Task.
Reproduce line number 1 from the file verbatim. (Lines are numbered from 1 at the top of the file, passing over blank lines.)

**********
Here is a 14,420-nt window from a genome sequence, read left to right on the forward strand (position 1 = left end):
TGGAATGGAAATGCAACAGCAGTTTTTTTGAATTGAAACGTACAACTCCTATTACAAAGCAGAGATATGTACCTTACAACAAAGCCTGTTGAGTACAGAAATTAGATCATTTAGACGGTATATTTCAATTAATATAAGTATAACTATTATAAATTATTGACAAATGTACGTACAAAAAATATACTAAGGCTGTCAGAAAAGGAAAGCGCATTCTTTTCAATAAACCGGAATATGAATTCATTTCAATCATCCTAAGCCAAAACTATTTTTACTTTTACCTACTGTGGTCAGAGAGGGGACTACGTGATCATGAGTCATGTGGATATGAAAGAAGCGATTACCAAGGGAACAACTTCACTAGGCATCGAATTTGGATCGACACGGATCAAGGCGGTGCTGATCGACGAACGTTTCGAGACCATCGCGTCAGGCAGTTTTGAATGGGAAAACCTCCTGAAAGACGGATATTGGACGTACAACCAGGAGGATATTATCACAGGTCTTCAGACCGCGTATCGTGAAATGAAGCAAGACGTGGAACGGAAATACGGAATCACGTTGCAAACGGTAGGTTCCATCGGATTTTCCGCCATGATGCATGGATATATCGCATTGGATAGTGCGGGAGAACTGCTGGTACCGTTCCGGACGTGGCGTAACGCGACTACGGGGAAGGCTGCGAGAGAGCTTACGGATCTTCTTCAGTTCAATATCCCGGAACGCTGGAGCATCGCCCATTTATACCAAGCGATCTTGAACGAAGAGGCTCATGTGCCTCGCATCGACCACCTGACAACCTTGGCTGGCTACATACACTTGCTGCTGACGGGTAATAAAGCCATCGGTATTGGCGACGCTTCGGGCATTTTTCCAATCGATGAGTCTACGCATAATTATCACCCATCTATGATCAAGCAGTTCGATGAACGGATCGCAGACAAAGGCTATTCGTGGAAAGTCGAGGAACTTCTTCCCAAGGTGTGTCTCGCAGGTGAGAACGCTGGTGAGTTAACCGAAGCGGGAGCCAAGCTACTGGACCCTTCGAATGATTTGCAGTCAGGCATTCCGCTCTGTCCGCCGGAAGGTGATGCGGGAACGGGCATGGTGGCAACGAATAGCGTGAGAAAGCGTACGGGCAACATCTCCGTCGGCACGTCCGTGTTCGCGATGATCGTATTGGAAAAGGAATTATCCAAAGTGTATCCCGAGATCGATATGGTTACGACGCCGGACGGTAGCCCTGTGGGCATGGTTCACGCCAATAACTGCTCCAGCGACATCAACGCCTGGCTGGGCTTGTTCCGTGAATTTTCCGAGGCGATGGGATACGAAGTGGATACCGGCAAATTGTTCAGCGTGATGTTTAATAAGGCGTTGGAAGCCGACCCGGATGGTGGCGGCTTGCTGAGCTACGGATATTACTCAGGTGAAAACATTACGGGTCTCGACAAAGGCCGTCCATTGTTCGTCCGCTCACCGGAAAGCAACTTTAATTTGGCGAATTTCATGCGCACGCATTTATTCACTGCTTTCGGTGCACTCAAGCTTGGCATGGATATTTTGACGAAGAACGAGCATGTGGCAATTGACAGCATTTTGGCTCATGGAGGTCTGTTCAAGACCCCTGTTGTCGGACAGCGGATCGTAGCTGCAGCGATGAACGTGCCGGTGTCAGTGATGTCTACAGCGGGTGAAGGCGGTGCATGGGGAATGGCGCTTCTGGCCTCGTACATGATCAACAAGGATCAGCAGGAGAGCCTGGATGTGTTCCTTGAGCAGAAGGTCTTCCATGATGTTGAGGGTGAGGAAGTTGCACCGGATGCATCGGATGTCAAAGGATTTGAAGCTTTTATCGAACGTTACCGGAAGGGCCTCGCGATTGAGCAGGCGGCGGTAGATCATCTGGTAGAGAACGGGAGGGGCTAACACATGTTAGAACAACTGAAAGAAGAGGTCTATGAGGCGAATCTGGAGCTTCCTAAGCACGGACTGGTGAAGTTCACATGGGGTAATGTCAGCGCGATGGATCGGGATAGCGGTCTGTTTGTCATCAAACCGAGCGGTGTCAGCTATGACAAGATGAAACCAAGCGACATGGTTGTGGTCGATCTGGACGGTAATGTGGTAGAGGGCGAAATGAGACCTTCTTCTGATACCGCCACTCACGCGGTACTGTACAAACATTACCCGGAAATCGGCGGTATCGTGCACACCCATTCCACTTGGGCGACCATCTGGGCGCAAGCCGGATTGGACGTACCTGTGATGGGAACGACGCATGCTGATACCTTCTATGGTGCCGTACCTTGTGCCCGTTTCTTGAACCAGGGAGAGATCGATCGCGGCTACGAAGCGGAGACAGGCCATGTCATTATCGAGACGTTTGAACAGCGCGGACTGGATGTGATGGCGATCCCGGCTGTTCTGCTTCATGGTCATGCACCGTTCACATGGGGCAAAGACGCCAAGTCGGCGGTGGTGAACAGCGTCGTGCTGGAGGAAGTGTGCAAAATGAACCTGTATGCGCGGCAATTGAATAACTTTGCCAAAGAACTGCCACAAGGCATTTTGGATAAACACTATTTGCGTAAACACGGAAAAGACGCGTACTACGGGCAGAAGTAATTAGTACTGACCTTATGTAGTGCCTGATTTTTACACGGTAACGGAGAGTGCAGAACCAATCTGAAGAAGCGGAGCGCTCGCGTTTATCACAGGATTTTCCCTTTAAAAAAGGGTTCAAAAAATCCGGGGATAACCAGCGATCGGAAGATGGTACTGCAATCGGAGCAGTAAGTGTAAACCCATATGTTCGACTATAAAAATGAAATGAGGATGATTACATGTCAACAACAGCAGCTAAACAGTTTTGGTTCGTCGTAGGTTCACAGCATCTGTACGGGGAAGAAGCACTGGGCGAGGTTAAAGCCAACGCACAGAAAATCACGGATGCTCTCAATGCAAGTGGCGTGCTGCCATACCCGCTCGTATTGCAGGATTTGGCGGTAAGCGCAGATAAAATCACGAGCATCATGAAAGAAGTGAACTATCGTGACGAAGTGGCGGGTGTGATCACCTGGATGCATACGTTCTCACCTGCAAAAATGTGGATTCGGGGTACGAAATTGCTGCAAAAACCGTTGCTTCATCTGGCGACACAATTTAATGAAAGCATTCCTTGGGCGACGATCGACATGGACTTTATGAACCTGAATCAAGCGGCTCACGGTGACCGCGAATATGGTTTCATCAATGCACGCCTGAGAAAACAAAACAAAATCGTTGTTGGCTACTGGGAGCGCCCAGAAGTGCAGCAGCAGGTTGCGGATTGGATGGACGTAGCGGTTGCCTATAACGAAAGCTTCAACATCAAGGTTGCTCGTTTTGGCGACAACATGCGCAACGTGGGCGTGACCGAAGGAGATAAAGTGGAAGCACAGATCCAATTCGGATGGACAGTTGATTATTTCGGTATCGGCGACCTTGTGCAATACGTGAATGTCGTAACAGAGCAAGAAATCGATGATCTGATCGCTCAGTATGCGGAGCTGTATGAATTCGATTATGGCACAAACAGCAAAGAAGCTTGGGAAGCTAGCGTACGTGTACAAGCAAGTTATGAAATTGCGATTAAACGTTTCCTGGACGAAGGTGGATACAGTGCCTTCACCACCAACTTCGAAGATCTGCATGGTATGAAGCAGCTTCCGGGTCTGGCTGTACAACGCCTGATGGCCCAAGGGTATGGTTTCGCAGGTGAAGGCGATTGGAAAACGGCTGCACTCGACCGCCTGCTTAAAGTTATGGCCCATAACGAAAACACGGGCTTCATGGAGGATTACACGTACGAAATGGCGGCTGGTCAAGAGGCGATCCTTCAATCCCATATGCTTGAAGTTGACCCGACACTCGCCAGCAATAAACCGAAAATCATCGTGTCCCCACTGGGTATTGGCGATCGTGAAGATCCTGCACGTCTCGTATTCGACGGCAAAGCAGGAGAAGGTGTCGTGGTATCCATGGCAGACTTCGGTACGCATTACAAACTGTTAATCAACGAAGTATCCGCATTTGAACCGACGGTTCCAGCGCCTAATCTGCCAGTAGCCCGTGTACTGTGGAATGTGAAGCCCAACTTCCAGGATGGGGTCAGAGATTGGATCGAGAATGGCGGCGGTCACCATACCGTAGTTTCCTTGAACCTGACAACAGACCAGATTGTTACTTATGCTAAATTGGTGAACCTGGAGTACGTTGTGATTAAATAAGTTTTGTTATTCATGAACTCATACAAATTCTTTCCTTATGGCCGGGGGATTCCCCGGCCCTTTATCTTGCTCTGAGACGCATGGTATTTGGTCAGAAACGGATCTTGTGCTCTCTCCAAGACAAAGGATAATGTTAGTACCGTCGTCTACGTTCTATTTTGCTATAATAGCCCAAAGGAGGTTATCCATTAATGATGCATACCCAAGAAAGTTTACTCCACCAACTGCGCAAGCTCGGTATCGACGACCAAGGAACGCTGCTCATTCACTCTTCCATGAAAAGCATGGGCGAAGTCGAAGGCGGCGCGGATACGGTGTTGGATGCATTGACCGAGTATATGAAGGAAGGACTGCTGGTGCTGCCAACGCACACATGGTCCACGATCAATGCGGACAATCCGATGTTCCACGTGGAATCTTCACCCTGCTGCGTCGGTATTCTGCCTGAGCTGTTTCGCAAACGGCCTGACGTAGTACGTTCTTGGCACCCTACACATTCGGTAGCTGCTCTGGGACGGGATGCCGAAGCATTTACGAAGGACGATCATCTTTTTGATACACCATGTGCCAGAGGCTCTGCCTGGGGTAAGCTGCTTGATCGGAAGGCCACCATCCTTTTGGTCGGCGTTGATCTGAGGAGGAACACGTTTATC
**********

Here is a 14,420-nt window from a genome sequence, read left to right on the forward strand (position 1 = left end):